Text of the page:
I recently read that the average person has about 12,000 to 60,000 thoughts per day. A high percentage of those (around 80%) are negative and mostly repeated from the day before.
I’ve learned that our thoughts are just that, thoughts. They do not represent who we are, our values, or our nature. When negative thoughts arise, we often fall into the trap of buying into them, we get stuck and that initial thought, grows into a negative emotion…. suddenly, that fleeting thought has become a negative feeling or sensation, something we physically experience, a hindrance to our day! Sound familiar?
When these thoughts appear, we have a choice, we can play into the downward spiral, as outlined above, or we can choose to react in a far more productive and healthy way.
Upon the arrival of these unhelpful blips in our train of thought, we can learn to recognise them as one of those “silly thoughts” and view it from an impartial perspective. By that I mean, accept the thought is there and welcome it for what it is; an unfriendly voice passing by. At first, this is a very manual process, you will miss some and consciously have to remember to detach, but with time it will become automatic.
To offer a real-world example. When I first started spearfishing, I suffered, a lot! I had little to no confidence, I was WAY outside my comfort zone and everything about it was new to me. Thankfully I had amazing friends to learn from but the internal battle was one I fought mostly alone.
The first year was especially hard, every time I entered the water I would be flooded with thoughts of negativity and defeat. “I can’t do this”, “I’m going to get lost at sea”, “I’m going to drown”, “I’m not fit enough to last the day” and so on…. I realised in time that I was spending my whole day, focusing on engaging and fighting these thoughts and emotions, rather than enjoying where I was and what I was doing. This led to panic and a feeling of total exhaustion which isn’t ideal when you’re floating around the ocean.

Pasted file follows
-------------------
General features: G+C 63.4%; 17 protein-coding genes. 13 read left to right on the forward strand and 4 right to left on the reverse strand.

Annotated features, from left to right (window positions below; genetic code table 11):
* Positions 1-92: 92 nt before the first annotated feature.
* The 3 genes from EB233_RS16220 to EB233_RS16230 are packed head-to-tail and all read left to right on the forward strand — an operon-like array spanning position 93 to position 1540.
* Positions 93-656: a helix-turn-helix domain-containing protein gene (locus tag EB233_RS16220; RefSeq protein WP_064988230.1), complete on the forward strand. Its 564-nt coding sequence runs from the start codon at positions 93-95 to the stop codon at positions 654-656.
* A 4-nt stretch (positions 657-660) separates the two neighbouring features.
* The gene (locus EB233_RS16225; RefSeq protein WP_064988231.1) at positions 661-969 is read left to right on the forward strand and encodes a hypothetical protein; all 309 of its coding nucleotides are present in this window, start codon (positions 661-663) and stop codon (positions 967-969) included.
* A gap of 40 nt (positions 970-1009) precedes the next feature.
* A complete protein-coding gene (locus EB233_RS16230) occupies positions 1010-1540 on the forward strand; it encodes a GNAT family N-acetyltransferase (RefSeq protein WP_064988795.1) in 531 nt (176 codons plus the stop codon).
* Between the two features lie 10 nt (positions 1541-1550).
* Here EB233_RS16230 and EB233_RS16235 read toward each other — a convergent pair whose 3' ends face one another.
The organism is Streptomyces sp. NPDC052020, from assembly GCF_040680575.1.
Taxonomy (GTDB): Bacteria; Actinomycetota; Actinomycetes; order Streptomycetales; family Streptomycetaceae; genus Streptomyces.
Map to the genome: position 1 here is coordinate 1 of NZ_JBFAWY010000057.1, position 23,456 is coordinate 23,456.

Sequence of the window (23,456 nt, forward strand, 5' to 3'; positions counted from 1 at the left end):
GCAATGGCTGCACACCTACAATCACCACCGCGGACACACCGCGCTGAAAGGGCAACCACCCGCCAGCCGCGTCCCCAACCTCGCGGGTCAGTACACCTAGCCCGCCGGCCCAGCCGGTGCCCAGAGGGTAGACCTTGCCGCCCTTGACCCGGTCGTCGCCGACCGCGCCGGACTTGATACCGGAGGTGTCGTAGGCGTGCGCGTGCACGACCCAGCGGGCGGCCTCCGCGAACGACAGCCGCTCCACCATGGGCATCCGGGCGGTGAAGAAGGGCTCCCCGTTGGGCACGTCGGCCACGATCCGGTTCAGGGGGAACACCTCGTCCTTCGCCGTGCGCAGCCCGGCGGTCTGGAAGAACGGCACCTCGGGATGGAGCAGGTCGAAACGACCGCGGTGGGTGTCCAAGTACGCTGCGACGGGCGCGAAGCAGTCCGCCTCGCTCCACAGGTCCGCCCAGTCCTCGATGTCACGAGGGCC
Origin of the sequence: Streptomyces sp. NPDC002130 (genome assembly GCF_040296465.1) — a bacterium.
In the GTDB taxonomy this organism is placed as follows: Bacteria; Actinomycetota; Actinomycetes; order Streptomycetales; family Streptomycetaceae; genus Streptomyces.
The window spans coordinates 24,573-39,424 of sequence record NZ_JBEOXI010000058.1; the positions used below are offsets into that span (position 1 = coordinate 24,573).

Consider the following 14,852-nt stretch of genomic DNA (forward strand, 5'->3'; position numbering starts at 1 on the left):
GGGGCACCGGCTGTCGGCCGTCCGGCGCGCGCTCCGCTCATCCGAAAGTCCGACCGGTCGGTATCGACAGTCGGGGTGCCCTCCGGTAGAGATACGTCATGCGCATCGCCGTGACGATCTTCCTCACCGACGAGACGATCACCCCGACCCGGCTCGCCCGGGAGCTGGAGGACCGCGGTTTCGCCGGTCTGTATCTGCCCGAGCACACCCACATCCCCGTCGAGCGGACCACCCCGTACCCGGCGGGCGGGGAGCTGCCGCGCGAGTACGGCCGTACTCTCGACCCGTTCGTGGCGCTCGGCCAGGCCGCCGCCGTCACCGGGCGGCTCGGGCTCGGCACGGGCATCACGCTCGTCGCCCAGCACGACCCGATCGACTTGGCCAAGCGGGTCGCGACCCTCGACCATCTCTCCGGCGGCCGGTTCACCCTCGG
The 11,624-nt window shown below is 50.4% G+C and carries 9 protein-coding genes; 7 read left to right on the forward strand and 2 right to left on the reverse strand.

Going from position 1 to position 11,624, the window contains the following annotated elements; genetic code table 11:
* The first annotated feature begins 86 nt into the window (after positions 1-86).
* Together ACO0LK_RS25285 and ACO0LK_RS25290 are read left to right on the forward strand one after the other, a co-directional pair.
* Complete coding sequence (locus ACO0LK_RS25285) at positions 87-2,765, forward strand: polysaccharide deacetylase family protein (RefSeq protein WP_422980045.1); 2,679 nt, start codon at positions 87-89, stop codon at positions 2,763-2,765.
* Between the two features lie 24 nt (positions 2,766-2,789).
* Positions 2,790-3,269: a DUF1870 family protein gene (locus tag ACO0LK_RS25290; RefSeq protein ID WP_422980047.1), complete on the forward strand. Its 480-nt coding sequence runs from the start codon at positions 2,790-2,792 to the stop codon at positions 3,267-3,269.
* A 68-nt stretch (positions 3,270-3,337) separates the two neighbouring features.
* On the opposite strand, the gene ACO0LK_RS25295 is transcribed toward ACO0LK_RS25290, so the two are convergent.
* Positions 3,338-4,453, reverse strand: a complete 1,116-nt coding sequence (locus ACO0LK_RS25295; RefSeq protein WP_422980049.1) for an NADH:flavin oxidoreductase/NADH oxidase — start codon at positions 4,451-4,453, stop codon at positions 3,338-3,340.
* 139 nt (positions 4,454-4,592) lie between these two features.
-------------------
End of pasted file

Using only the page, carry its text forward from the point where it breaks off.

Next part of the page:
It’s safe to say I grew tired of essentially ruining these trips for myself. So, I adopted my advice above. While swimming my piece of coast, or charging towards a big workup of fish, the thoughts of negativity still came “I bet you miss” “You won’t keep up with the others”…. you get the picture. Instead of engaging and suffering, I simply started NOTICING, “There’s one of those silly thoughts” I wouldn’t fight it or think about what it meant, I’d simply notice it and acknowledge it.
After a few months, this became automatic. I relaxed, my heart rate came down, my breath hold got better, my fitness grew and the long days out on the boat became what they always should have been, amazing! Sure they are tiring and there are still days I struggle, usually when I’m lacking sleep, but noticing and welcoming these thoughts for what they are, just thoughts, has taken away all of their power.
I use this in all parts of my life now, personal and professional. A great example is in big meetings or presentations. It’s really shifted my perception of what I’m capable of and I hope it will help you too.